The first clue for Alabama’s football team was the smell of coach Nick Saban’s coffee brewing inside the visiting locker room of MetLife Stadium.
Coffee and two Little Debbie snack cakes are part of the coach’s pregame ritual, and when the players realized just how seriously Saban was taking this so-called "exhibition" game, a hushed silence fell over the Crimson Tide locker room.
Until that point the locker room had been filled with relaxed chatter, most of it about the extraordinary list of sports heroes who had spoken to the team during the buildup to the game, including hockey players from the Miracle on Ice team that won gold at the 1980 Olympics, the 1985 Villanova hoops team and, of course, Bama’s own Joe Namath.
But now the room was still, filled with the crackling tension of an imminent electrical storm.
Moments later, all remaining doubt about the seriousness of the task before them was erased when a member of the equipment staff quietly placed the team’s cherished WIN bar -- a small section of goalpost mounted on a cherrywood stand that each player taps before heading into battle -- just by the locker room exit.
There was no mistaking that sign. This was huge.
Saban walked to the door, placed his right hand on the WIN bar and then turned around to address his team:
Men, at this moment it no longer matters why we dared to play this game, to take on this great daunting task in order to transcend football and stand for something greater than just ourselves and, in doing so, helping so many people in need.
No, as important as that is, and as proud as I am that we have accepted this challenge, none of that matters.
All that matters now is the opportunity before you. The chance to achieve something that will stand alone in the history of sports for hundreds of years and give this team, and each of you, something greater than national titles, wins, trophies or even millions of dollars ... immortality.
NOW, LET’S ROLL ...
And with that, the doors burst open and the overwhelmingly pro-Alabama crowd roared as Saban and the Tide took the field for the game some were calling the gridiron matchup of the century: Alabama, the best team in college, versus the Cleveland Browns, the worst team in the NFL.
That the game was even taking place on this crisp but sunny Saturday in late January was a miracle in and of itself.
It started out way back in November with South Carolina coach Steve Spurrier speculating that Alabama could probably beat a handful of NFL teams.
Experts on the topic like Seahawks coach Pete Carroll, the former USC coach, rightfully scoffed at the idea. “It wouldn’t even be close,” he said.
Sure, maybe a handful of skill and speed players in college were ready to compete on a pro level, but they were scattered all over the map. Of the 10,000 college players each year, maybe two or three go on to become decent NFL quarterbacks.
Not that the college kids would have any time to throw, mind you. Scouts were certain that the men who manned even the worst interior lines in the pros would toy with their college counterparts to the point of it being dangerous for the kids.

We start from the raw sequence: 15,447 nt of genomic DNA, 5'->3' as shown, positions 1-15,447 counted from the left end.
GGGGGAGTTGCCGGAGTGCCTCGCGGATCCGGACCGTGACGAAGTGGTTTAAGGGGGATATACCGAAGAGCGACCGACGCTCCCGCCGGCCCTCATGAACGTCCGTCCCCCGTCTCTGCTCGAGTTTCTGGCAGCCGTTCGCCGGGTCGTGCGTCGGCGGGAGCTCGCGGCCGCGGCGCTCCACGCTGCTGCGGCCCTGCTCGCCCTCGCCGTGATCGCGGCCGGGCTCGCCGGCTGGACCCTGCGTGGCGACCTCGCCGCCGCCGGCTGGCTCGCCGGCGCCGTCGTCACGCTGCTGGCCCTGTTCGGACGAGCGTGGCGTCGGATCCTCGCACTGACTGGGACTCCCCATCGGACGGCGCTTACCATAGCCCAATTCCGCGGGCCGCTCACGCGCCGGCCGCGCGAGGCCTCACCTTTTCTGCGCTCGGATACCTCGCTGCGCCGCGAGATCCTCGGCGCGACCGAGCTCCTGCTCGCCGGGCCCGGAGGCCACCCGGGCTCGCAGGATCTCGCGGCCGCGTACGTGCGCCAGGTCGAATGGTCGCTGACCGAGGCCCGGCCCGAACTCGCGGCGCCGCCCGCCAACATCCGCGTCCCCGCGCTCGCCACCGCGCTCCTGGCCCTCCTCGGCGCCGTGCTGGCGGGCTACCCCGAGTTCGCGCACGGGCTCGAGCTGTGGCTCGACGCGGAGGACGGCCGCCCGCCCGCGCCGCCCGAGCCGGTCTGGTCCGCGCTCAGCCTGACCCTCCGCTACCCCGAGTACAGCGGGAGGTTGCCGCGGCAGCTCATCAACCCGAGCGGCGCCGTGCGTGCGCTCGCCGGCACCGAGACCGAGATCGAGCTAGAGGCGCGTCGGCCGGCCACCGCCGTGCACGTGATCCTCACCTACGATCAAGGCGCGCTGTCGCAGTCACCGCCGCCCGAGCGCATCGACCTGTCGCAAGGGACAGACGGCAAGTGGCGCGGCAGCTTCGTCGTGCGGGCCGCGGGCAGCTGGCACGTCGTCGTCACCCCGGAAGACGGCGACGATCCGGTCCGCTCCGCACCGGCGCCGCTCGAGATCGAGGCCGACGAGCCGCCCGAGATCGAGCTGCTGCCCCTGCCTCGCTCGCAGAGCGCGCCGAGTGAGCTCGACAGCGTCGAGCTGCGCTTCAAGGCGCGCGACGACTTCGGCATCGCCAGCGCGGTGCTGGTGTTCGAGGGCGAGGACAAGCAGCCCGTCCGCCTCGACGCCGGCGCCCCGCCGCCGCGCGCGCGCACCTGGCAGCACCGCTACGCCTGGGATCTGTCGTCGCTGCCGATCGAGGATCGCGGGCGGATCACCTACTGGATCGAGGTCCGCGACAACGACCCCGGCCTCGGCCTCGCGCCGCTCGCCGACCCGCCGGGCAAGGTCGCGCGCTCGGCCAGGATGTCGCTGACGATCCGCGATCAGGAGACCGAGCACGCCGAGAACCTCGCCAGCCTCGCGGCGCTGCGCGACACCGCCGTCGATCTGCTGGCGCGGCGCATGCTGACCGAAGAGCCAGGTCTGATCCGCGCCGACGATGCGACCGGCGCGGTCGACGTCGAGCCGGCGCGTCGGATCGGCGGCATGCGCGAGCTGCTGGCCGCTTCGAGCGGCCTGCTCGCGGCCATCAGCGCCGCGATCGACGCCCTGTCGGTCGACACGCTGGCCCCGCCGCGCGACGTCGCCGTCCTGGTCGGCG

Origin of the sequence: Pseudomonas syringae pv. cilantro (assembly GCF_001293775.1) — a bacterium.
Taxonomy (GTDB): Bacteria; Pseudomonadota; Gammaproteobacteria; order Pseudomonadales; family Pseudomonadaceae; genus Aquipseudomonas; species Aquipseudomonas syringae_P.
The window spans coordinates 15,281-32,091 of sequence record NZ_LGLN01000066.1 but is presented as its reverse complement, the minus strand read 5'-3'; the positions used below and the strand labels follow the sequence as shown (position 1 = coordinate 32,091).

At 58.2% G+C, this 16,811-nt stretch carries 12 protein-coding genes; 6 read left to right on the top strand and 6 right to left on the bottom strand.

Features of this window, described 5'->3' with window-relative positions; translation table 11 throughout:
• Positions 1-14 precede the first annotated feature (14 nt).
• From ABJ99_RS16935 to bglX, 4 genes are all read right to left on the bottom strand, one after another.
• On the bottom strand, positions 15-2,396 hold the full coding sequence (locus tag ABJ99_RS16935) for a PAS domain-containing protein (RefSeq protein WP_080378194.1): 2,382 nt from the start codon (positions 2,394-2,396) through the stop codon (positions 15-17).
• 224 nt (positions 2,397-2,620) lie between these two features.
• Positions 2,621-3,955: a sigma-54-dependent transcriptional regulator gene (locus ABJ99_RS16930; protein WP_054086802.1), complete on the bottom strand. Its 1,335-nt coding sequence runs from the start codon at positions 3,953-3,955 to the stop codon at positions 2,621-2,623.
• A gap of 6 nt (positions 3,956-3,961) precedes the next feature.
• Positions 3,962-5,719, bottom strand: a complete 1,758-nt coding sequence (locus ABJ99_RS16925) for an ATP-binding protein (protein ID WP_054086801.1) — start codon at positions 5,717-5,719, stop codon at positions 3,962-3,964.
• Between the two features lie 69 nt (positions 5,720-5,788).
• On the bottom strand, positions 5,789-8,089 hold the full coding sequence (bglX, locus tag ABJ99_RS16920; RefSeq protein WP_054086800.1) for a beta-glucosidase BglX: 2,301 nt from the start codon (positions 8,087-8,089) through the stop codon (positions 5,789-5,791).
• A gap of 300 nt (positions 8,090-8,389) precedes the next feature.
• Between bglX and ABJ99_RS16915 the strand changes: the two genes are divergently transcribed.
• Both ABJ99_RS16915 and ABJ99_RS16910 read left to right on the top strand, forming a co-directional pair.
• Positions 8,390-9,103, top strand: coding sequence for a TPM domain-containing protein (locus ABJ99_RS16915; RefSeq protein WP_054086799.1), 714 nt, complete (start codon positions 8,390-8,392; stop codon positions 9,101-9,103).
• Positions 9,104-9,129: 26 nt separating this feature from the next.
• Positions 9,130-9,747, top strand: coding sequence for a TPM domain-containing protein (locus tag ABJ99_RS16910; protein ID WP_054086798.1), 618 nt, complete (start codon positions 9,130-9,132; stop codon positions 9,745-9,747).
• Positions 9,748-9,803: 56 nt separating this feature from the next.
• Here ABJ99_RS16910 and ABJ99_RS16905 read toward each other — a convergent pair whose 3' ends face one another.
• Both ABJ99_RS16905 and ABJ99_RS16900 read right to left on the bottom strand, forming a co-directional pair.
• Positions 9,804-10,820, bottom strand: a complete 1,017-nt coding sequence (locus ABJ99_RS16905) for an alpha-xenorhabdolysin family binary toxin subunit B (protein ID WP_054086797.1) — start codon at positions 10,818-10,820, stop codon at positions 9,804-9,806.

Oddsmakers agreed, speculating that the line would be astronomical, up around 24 points or higher.
But then, the Northeast, hammered by a string of catastrophic bad-weather events, was in desperate need of funds to rebuild. And, during Roger Goodell’s visit to the White House, President Obama half-jokingly suggested to the commissioner that instead of the Pro Bowl, the NFL should give the people what they want and raise money and awareness for storm victims by hosting an exhibition game against Alabama on the open Saturday before the Super Bowl.
Historians were quick to point out that a similar game had been played for four decades in Chicago up until 1976, with the pros winning 31 in the series and the college all-stars nine (there were two ties).
Bama versus Browns was all a big joke, of course, until broadcasters secretly ran the numbers with potential advertisers. Turns out, when it comes to the lure of cold hard cash, the NFL and the NCAA have an awful lot in common.
Someone then leaked the one-day payday of $150 million -- $75 million for humanitarian efforts in the Northeast, $30 million for scholarship funds at Alabama, and $500,000 to each member of the NFL team that volunteered -- and, suddenly, it looked like it might actually happen.
Alabama then rolled to its second straight national championship.
The Browns, meanwhile, finished a dismal 3-13. Facing a full-on fan mutiny after more than a decade of futility, new billionaire Browns owner (and Tennessean) Jimmy Haslam -- known for thinking outside the box, and looking for a way to shake things up, reinvigorate his fan base and broaden his team’s appeal -- held a press conference at the Rock and Roll Hall of Fame in Cleveland. Haslam looked into the cameras and, on live TV, said:
“The Browns say: Bring it on, Bama.”
Fairly quickly, the anticipation for Bama-Browns exceeded the pregame hype for the Super Bowl.
There was speculation that Saban agreed to play the game because of his roots at Kent State and with the Browns. Others believed he was essentially forced into it by school administrators because of the massive payday.